Image Processing Reference
In-Depth Information
Fig. 9.3 ( a ) Framework for updating and predicting the state. ( b ) The effect of predicting the
position of the object in the next image
Very often the object we want to follow is moving much slower than the framerate
of the camera. As a consequence the object is not moving very much from one
image to the next. So, having located an object in one image will allow us to predict
where the object will approximately be in the next image. We want to exploit this
fact when detecting the object. This is done by introducing a ROI centered at the
position where we predict the object to be and only analyze the pixels within the
ROI, see Fig. 9.3 . This will save a significant amount of processing time.
The question is now where we predict the object to be. For this purpose a motion
model is introduced, that is, a model explaining how the object is moving. The most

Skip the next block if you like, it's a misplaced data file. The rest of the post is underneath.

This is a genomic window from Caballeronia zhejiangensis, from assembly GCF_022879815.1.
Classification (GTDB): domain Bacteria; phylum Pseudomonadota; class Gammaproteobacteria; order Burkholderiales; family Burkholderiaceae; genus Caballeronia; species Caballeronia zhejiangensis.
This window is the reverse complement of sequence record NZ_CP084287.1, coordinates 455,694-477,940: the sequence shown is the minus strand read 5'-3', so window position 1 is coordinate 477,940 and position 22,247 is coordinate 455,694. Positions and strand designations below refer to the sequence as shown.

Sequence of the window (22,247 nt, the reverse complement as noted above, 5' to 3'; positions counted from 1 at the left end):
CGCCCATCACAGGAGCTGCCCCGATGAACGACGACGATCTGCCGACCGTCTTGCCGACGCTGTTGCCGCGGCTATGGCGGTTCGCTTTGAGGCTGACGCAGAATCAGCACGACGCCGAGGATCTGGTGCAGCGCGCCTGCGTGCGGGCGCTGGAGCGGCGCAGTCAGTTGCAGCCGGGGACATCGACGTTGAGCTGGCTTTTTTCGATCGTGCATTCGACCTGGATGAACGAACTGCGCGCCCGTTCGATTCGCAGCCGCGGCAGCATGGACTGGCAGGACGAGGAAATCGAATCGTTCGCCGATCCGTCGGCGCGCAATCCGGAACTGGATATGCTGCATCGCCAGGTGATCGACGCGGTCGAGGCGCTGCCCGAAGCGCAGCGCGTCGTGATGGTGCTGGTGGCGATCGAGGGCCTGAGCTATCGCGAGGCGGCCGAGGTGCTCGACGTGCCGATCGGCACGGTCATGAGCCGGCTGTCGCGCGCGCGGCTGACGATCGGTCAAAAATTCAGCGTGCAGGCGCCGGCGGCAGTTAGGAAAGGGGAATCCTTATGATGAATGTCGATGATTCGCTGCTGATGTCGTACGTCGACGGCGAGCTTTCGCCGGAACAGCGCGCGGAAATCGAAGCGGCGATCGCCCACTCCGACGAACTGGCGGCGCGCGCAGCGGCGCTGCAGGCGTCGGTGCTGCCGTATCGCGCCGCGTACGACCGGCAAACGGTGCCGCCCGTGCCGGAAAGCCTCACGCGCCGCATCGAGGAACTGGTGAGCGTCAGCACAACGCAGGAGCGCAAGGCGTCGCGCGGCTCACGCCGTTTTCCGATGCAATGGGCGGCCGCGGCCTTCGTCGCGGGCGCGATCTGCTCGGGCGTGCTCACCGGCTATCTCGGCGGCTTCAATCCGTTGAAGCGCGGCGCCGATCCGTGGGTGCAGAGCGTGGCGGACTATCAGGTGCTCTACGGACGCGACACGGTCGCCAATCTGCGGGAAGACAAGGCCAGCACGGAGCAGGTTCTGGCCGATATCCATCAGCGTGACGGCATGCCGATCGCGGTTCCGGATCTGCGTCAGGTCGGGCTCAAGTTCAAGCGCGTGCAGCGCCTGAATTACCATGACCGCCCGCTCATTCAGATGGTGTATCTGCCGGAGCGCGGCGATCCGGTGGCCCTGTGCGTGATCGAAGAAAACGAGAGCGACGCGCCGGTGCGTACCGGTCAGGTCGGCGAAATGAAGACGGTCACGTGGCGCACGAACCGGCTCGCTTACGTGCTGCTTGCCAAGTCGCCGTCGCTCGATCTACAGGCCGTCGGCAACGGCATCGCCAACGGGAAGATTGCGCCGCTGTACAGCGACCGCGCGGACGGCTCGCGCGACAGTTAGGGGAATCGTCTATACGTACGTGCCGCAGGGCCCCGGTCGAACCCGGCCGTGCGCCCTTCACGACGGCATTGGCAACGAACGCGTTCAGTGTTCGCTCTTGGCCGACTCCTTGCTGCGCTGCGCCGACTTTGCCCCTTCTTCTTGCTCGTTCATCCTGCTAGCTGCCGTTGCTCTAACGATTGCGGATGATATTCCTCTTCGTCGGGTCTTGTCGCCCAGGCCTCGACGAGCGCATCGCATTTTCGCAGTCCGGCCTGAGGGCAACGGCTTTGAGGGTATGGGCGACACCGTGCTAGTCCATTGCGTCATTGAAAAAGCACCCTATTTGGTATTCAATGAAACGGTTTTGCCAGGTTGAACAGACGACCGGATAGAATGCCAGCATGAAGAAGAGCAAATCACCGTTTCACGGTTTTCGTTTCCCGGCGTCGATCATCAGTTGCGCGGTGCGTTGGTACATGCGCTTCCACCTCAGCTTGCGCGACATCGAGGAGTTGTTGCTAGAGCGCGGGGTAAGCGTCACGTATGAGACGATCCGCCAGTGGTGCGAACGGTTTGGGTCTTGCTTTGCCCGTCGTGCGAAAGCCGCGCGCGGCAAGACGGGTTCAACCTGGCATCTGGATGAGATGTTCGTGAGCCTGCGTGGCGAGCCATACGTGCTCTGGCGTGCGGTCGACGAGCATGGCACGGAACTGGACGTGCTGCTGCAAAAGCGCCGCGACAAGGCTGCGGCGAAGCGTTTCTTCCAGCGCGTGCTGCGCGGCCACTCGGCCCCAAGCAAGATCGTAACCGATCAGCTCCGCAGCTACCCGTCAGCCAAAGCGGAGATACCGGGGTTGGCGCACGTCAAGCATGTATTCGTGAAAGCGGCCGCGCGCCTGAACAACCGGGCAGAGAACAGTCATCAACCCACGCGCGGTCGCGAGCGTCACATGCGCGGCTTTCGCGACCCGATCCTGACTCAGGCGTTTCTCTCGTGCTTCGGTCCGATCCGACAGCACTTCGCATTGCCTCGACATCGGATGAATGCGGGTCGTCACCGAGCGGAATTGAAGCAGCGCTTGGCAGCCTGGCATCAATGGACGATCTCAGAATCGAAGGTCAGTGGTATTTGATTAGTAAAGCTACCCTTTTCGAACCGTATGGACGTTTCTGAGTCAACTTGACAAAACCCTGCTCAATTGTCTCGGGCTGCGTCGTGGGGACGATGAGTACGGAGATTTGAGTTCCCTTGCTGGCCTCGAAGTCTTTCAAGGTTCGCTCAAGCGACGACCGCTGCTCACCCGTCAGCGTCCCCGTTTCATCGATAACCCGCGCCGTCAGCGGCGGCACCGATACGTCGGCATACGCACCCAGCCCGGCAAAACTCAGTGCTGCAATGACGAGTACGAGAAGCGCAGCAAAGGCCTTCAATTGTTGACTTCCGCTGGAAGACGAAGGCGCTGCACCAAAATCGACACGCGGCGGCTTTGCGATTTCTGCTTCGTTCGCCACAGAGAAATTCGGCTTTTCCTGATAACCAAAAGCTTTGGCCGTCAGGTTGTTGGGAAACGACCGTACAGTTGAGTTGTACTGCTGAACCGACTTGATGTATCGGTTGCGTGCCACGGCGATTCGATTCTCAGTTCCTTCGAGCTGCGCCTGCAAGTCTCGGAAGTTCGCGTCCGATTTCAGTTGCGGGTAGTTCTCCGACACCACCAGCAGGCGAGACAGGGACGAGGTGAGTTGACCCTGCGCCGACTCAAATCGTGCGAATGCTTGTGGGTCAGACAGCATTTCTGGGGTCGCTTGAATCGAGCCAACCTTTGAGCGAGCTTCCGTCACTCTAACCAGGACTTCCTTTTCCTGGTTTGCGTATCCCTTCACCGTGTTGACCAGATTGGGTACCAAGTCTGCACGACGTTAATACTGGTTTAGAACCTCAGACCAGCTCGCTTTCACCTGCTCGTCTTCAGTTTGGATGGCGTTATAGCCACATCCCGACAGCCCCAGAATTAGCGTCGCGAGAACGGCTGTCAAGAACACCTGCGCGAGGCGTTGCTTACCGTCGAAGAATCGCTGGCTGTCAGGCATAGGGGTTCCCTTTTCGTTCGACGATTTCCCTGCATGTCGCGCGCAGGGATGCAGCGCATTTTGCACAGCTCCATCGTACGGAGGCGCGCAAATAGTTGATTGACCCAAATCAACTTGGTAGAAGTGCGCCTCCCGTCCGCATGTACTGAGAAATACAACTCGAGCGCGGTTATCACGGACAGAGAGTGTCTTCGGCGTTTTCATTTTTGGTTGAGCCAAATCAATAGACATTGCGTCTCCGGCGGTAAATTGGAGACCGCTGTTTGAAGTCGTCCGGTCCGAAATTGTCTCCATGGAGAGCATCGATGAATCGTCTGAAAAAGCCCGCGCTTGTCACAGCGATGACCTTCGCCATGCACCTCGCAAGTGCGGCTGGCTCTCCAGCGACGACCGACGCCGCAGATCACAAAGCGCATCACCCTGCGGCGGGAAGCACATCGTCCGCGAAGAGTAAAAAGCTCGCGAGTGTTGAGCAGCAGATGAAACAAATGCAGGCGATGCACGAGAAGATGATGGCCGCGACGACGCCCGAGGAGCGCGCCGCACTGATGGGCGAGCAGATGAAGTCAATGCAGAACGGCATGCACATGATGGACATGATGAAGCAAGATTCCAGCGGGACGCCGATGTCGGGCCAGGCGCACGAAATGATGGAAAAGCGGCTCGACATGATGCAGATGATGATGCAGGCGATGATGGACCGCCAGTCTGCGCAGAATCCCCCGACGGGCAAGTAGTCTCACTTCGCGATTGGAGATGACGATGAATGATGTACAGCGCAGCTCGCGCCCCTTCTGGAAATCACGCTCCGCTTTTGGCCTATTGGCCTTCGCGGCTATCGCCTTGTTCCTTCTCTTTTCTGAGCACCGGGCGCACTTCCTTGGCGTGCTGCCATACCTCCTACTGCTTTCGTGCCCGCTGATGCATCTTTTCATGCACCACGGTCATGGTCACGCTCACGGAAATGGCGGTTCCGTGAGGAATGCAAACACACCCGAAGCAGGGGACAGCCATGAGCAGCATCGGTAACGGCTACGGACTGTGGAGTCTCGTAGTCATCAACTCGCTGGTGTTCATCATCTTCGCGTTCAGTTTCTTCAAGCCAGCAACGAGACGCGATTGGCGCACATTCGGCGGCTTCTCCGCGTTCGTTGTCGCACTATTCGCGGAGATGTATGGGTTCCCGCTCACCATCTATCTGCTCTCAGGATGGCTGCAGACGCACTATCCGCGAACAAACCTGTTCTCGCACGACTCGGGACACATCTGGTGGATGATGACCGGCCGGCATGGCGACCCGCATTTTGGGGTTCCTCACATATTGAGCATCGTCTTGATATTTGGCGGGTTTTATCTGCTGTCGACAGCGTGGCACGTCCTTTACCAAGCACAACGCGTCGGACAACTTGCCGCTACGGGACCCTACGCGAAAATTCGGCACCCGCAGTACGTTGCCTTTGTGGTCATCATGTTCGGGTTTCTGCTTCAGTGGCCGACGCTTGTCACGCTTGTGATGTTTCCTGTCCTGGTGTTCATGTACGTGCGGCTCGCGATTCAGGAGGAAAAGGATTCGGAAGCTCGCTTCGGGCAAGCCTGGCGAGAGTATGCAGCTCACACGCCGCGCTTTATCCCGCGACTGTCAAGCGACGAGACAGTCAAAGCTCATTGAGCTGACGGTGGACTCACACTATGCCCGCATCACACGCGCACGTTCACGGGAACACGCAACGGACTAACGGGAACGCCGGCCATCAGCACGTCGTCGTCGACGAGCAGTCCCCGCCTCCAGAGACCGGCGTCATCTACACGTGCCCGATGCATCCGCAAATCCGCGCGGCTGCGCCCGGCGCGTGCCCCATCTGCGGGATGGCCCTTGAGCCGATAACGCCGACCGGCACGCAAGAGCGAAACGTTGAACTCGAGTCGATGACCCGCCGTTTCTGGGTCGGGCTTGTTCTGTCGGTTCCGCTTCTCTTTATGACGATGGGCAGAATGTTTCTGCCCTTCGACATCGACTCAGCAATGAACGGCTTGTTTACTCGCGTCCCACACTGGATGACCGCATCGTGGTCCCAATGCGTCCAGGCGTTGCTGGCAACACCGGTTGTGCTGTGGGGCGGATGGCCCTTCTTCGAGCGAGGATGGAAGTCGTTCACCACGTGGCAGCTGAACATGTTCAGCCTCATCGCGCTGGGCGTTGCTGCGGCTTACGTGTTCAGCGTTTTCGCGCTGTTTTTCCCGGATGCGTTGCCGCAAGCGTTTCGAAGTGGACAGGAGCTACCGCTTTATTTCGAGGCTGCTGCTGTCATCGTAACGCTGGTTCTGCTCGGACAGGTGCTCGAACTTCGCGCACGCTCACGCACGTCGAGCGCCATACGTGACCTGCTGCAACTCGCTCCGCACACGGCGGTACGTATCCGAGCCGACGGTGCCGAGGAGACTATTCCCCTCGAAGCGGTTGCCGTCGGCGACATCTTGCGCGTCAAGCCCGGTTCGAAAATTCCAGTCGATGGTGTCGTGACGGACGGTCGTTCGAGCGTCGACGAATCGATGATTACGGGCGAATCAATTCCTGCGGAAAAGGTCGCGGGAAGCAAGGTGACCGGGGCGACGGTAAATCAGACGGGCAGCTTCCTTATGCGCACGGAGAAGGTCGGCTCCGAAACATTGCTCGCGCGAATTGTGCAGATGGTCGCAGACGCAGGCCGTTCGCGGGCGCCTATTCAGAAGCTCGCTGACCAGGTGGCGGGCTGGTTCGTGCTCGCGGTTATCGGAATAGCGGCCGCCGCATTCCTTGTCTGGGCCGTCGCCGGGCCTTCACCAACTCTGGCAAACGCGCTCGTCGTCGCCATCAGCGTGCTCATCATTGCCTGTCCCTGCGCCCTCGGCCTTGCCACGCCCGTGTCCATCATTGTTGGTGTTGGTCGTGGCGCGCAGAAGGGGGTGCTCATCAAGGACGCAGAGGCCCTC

simple model is a zeroth order linear motion model . It predicts the object to be
exactly at the same position in the next image as it is in the current image. The next
of the linear motion models is the first order linear motion model , which includes the
velocity of the object. Given the current position p(t) =[ x(t),y(t) ]
and velocity
v(t) =[ v x (t), v y (t) ]
of the object, the predicted position will be
p (t +
1 ) = v(t) · t + p(t)
where p (t +
1 ) is the predicted position and t is the time between p(t) and
p(t +
1 ) . Often the framerate is constant and t is simply the number of images
predicted into the future. Usually we are just interested in predicting one image
ahead and hence t can be removed from the equation.
The second order linear motion model also includes the current acceleration of
the object a(t) =[ a x (t), a y (t) ]
and the predicted position is given as
p (t
2 · a(t)
+ v(t)
+ p(t)
t 2
1 )
Again, with a fixed framerate and only predicting the next image, the two
terms become 1 and can therefore be ignored.
Motion models are not necessarily linear. If we for example are following an
object being thrown, we need a model that includes gravity. Another example could
be when tracking an object moving in a circle, the motion model would of course
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